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  Volume 5 | Issue 33 | August 21, 2011 |


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Iftar Spirit on Campus

Salman Rob

Photo : Kazi Tahsin Agaz (Apurbo)

Students have a wide variety of food to choose from for iftar.
Students buying iftar munchies from Chawkbazaar.

"Tonight, we are reminded that Ramadan is a celebration of a faith known for great diversity. And Ramadan is a reminder that Islam has always been part of America. A sunset dinner was arranged by President Jefferson for his guest because it was Ramadan, making it the first known iftar at the White House, more than 200 years ago." -- President Barack Obama, at an iftar held at the White House.

It's not just here; Ramadan is celebrated around the whole world. And like the President of the United States believes, all Muslims around the world know that this is the month where we are reminded of all the great diversities.

Ramadan in Bangladesh is more like a month of celebrations. Everyone is always in a hurry to either get the Jilapi before it is finished or get the crunchy Piyaju before the crunch goes away. The mood of Ramadan is just amazing. But what happens inside all the campuses? What do the students do? Well, that part of the celebration just goes on to another level, especially for students who are staying inside dorms and halls. Iftar parties are like a daily thing for the students. And the ones who do not stay at the dorms are also invited, so it is fun for everyone! Religion does not even matter during iftar. It is a time when you sit down with your close ones and just cherish the moment, and that is the spirit with which students across Bangladesh celebrate this month.

Ananya Sikdar (Lopa), an MBA student of Jagannath University talks about her iftar experience, "The atmosphere here is really great. Different groups of students are doing different things for iftar and I never feel like an outsider because of belonging to another faith. I even go out with them for iftar and sometimes even bring some back to my dorm room so that we can all eat together later. A few also cook but that is very rare and when they do, I am always up for offering a helping hand." She adds, "There is a place here called the 'Central Maat', a field where different groups of students gather for iftar and just eat and enjoy the moment by hanging out and sharing each others stories of how iftar is cooked back at home." Lopa concludes by saying, "Other than all this, we also have iftar parties organised by different departments and the get-togethers are really great. The fun part is that we also invite our faculty members to the iftar parties to spice everything up. Sometimes our 'Alumni's from Dhaka' are also invited to join us for iftar, so overall the parties are always fun. Mostly for iftar the menu is the regular-- boot, chhola, jilapi, beguni, muri, halim and everybody's favourite... the LEBUR SHORBOT!(Lemonade)."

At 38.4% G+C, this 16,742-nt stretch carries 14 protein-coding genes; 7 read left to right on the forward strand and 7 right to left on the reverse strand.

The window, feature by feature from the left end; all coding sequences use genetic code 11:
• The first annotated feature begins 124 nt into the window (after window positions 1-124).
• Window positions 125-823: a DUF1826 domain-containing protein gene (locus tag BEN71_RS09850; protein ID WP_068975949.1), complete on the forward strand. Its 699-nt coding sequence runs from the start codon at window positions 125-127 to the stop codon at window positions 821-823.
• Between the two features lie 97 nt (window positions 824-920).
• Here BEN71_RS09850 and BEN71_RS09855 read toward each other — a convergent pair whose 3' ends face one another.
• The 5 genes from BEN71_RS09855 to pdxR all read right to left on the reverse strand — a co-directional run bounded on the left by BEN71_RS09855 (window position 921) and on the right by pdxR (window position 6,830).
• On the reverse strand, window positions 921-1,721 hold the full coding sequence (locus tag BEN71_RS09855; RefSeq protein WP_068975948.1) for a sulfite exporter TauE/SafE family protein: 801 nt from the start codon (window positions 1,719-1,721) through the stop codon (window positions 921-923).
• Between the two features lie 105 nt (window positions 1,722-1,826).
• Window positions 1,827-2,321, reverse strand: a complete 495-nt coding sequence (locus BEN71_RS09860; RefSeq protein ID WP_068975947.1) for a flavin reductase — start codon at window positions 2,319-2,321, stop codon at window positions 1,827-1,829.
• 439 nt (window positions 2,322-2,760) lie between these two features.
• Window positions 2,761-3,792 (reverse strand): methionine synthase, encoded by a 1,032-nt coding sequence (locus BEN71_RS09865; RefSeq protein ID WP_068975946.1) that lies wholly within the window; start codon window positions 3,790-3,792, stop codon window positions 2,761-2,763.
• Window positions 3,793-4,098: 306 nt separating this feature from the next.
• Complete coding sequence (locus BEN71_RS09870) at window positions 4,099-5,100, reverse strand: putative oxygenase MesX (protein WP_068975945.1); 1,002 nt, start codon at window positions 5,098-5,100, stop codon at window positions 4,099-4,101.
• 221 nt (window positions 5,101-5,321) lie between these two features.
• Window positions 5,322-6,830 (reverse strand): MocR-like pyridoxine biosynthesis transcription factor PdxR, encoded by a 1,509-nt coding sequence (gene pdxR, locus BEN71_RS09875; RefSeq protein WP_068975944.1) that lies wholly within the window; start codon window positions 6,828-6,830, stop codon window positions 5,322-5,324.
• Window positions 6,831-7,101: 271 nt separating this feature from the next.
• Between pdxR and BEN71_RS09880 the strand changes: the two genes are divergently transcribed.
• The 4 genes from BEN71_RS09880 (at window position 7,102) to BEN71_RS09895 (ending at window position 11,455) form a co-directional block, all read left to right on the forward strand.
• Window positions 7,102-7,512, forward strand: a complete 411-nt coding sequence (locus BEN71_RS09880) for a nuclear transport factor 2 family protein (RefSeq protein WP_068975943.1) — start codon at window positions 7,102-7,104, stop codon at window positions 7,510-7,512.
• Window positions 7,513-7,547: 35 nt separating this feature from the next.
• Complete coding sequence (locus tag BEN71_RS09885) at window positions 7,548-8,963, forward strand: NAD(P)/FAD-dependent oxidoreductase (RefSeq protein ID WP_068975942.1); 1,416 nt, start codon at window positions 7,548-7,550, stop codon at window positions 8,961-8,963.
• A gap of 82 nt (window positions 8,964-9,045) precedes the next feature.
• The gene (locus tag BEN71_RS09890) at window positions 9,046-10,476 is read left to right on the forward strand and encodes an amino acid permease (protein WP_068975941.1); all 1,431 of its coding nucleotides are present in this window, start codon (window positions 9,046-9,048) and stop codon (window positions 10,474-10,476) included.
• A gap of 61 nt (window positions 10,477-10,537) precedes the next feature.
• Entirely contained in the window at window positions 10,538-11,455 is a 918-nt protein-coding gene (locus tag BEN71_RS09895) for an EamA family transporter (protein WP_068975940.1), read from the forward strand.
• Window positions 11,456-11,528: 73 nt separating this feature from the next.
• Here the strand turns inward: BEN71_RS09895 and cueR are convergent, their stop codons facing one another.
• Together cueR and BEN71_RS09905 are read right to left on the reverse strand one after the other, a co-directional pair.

A dorm room iftar 'celebration'.
The amount of food served for iftar is almost overwhelming.

The actual campus iftar celebrations are mostly happening outside the capital. Dhaka University (DU), BUET and only a few others have enough dorms for students to live the Ramadan life on campus in the city. A student from Dhaka University, Saroar Zubair Ratul, tells us about his Ramadan experience on campus. "We are all divided into individual groups before iftar. Roommates usually partner up and go out to bring iftar, and that is what my roommates and I do as well." Ratul adds," Since there are a lot of options for iftar for us to buy in the area, students do not use the canteen much except for sehri and they would rather go out to places like Chawkbazaar, Chankarpool and Polashi for iftar. The ones who have iftar on campus usually have it at Carzon Hall or in their dorm rooms. One of the favourites for iftar is the halim. Among my friends, that is something we can not have iftar without." Ratul concludes by saying, "I actually prefer going out with my friends somewhere for iftar where afterwards we can sit and have the shahi jilapi plate after plate and just talk for hours!"